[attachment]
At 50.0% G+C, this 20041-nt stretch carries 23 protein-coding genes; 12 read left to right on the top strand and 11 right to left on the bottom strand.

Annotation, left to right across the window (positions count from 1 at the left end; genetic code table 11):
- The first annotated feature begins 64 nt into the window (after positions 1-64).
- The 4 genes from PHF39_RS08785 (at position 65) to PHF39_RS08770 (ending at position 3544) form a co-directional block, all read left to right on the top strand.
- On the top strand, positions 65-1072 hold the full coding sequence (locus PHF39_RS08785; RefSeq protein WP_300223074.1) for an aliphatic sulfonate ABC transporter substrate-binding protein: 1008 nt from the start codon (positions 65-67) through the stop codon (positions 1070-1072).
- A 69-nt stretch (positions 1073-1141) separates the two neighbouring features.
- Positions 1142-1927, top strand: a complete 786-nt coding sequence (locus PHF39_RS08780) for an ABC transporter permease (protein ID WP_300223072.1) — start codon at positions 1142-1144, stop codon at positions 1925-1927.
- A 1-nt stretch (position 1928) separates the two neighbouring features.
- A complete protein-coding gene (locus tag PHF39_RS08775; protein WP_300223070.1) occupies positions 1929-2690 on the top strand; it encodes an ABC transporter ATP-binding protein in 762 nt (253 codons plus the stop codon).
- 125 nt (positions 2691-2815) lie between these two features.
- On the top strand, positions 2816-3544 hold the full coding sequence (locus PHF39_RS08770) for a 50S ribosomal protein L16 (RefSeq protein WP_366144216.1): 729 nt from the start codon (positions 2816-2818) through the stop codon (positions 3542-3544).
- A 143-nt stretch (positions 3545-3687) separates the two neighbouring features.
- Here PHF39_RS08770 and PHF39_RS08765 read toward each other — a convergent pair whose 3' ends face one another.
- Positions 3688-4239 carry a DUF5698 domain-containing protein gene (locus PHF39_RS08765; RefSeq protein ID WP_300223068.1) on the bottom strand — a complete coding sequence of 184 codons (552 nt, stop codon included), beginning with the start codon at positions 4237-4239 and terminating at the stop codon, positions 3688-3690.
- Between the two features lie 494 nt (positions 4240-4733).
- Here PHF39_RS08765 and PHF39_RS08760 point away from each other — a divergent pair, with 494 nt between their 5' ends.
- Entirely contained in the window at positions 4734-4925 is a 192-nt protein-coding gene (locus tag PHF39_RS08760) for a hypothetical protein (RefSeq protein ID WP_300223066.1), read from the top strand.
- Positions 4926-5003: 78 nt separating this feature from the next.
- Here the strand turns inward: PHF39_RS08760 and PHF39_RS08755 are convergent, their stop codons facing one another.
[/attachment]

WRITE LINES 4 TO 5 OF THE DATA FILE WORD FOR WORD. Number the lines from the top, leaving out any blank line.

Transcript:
- The 4 genes from PHF39_RS08785 (at position 65) to PHF39_RS08770 (ending at position 3544) form a co-directional block, all read left to right on the top strand.
- On the top strand, positions 65-1072 hold the full coding sequence (locus PHF39_RS08785; RefSeq protein WP_300223074.1) for an aliphatic sulfonate ABC transporter substrate-binding protein: 1008 nt from the start codon (positions 65-67) through the stop codon (positions 1070-1072).